I can kind of relate, (as much as it's possible to relate to a comic book character), to Davan quite a bit here. I was in the Air Force when my dad died, and half a country away when my mom died. I wasn't there to say goodbye, or make amends. When my dad died, well, there was a comedy of errors surrounding how I found out. I was working mids, (midnite to 8am) on 12 - hour shifts during an exercise, (7pm to 7am). I wake up almost late, and as I'm bolting out the door, Kelly, my roomie's girlfriend, (now wife) tells me "Call your first shirt, he's left like six messages!" My thought? "WTF does HE want, I haven't pissed anyone off real bad since the last exercise"
So I get to the hangar, and people are weirding out on me. All of them walking up to me and almost crying, and saying all this shit about "Oh I'm so sorry". I'm being the clueless wonder, since thanks to my AMAZING POWERS OF ADD, I'd already forgotten about the first shirt, (First Sergeant) wanting me to call him. Finally, Brad, my roommate, realizes that:
- I have no fucking idea as to what's going on and
- I'm about to start going off on the next person crying or apologizing at me without telling me why
That was in 1991. In 1999 my mom died. That was pretty depressing. It was in July, and I hadn't been able to get her on the phone in a while. Now, this was not unusual. My mom would go for a week or two here and there and not want to talk to people. Not because she was depressed, but because she didn't want to talk to anyone. But after a month, I get worried and call the cops. I get the call back from the cops, and just in the way he asked if this was John Welch on the phone, I knew what he was gonna say. So I spared him having to talk around it.
"She's dead, isn't she"
"Yeah, yeah she is. I'm sorry to have to tell you like this."
"S'okay, it happens. Did she go peacefully?"
"From what we can tell, yep. You going to want to ID her?"
"If I don't have to, I'd really rather not that be the last way I see her"
"No problem, we're real sure it's her. You want the number to a local funeral home?"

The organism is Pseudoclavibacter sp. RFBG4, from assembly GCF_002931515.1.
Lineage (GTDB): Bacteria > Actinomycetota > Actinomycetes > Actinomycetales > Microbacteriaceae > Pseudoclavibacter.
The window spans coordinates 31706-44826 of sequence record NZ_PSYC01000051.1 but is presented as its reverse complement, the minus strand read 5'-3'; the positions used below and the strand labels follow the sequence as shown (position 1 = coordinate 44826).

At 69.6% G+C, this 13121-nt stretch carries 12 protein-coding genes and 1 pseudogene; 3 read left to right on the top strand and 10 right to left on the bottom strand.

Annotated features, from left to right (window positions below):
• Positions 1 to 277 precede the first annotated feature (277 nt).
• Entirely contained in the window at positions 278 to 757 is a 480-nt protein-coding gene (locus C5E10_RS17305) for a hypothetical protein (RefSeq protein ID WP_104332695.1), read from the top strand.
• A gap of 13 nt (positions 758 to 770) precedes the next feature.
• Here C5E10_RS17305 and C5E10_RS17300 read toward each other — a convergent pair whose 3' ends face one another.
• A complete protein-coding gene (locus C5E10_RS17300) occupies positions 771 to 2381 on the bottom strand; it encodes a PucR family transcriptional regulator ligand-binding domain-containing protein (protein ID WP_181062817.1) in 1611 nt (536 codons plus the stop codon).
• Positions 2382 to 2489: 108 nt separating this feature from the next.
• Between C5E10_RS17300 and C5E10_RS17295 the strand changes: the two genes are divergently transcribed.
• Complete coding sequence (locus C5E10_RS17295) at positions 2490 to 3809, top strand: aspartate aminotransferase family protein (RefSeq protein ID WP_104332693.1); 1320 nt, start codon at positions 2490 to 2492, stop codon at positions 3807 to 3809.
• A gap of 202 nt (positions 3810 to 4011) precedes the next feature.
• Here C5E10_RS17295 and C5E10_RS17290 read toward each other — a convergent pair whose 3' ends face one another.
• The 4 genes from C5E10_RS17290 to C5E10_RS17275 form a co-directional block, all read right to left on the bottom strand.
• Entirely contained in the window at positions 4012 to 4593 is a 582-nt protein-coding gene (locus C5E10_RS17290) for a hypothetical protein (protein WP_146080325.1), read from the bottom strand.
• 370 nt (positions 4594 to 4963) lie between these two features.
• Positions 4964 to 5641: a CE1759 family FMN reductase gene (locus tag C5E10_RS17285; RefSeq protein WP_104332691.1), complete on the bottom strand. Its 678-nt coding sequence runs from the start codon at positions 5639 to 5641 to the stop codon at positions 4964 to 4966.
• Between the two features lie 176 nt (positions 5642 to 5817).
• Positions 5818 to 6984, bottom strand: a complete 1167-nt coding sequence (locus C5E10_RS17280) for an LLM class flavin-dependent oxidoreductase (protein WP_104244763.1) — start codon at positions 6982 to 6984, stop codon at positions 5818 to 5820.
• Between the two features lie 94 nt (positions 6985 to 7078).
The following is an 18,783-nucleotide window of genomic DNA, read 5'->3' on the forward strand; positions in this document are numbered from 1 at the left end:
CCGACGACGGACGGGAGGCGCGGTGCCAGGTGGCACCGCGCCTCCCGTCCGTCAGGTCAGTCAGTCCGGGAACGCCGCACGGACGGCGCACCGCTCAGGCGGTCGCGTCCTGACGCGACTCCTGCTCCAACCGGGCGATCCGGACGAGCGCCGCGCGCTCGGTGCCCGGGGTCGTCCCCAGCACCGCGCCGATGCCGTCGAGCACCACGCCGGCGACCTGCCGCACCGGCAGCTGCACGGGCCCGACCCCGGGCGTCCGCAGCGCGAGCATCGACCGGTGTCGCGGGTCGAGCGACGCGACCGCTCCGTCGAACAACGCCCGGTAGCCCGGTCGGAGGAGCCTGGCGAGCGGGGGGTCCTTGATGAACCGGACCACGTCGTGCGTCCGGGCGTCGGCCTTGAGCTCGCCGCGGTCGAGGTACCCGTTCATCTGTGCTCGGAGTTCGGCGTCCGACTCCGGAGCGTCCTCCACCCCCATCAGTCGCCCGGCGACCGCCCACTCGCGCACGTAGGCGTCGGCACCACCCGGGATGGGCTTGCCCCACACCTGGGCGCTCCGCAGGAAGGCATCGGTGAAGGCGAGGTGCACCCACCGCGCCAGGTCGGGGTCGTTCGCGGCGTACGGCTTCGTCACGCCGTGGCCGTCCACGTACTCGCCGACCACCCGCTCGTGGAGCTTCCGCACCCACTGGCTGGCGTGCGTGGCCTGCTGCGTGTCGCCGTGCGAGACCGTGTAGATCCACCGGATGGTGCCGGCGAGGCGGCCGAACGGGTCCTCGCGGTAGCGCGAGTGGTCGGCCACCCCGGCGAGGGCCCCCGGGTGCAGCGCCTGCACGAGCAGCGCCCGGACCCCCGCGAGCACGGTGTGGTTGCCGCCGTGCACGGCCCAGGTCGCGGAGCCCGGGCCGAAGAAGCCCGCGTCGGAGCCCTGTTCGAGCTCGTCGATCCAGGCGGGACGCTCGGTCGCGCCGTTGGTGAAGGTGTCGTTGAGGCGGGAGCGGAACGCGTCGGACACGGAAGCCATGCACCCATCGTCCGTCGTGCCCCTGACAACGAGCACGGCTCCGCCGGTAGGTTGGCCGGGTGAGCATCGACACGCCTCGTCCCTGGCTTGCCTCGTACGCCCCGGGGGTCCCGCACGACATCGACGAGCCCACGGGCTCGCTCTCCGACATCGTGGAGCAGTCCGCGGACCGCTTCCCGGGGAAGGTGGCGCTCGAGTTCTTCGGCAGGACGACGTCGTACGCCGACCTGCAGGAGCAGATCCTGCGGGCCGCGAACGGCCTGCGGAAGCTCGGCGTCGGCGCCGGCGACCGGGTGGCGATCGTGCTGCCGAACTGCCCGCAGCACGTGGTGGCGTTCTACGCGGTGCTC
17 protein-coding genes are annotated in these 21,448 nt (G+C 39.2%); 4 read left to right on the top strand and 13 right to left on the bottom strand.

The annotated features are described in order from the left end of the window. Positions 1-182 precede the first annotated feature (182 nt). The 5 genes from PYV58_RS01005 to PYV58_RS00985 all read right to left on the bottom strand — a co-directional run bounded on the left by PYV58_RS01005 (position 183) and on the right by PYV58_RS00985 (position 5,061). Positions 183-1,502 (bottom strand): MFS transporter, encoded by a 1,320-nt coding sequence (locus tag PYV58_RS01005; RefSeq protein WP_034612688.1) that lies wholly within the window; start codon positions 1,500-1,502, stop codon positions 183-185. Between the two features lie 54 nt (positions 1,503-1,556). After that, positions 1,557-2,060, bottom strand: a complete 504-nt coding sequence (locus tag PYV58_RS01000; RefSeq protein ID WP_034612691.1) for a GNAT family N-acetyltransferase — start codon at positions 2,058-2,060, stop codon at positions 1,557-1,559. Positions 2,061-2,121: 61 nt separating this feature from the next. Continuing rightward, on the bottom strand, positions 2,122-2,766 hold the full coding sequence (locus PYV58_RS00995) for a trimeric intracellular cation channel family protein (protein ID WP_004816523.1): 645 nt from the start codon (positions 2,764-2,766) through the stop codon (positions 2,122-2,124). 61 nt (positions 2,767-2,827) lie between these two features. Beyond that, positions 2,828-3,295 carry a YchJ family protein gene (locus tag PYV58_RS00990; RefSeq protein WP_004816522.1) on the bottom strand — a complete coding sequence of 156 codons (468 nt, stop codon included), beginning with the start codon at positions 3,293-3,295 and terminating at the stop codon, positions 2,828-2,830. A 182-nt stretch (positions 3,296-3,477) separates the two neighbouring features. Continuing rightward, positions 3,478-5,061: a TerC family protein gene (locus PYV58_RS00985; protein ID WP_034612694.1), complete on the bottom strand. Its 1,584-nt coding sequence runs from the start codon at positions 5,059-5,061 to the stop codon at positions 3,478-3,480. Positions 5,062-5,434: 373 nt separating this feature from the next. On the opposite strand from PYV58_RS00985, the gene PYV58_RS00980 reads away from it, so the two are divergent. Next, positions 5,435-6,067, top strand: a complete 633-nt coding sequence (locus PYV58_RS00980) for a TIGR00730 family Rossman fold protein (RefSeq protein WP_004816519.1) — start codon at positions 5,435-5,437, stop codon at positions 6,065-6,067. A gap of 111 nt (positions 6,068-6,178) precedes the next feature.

"Yeah...yeah, that would be good. Thanks man."
"You're welcome, just part of the job."
"For what it's worth, I'm sorry it was a part of yours tonight."
"For what it's worth, I am too."
This happened three weeks before Macworld Expo in NY. I was due to speak in three sessions. My first time. It sounds callous, but suddenly, it was very important that I do that. That I be there and speak. So a week before Macworld, I'm on a plane. My Aunt and I take care of her stuff, I handled the cremation, with the help of a wickedly funny funeral home worker, who may never know how much her terribly macabre sense of humor, and jokes about ash-scatterings gone terribly, terribly wrong due to random ocean winds helped me out that day. Let's just say, that hearing "Oh shit yeah, she got a mouthful of Uncle Bob" was the funniest fucking thing I'd ever heard.
But that was it. No funerals. No eulogies really. One day I get a phone call, and I don't have a father anymore. A few years later, I'm an orphan at 32. My son never knew my dad, doesn't really remember my mom.
Other than really, really missing them here and there, mostly related to Alex, it's never been something I think about a lot. You live, you die. If you're lucky, when you die, there's someone who really misses you because they loved you.
But when I read that strip, I think I really saw, reflected oddly, and years after the fact, what it must have been like for my mom in a VA hospital, to realize that someone who had been a part of her life for almost 25 years was gone, and wasn't coming back. They weren't going to watch football together anymore. She wasn't going to be able to yell at him about eating those "damned sardines" ever again. All the stuff, fun and annoying that defined him to her was gone. I don't think I really ever understood the impact it had on her. Well maybe in one way. She loved football, but after my dad died, she never watched it again. She said, It was something that I only ever did with Tom. I don't think I even want to try watching it without him in that chair across from the couch with a can of those damned sardines in his hand.
Really nailing a moment like that under even the best of circumstances is hard. Doing it on a webcomic is astounding. Randy did it as good as I've ever seen it done. He's a fucking genius, and an utter rotter.
But in that strip, he earned every penny anyone has ever donated to him. He could quit tomorrow, and that strip would be gold. I don't think he will, but I also hope that he doesn't do another one like that for a very long time.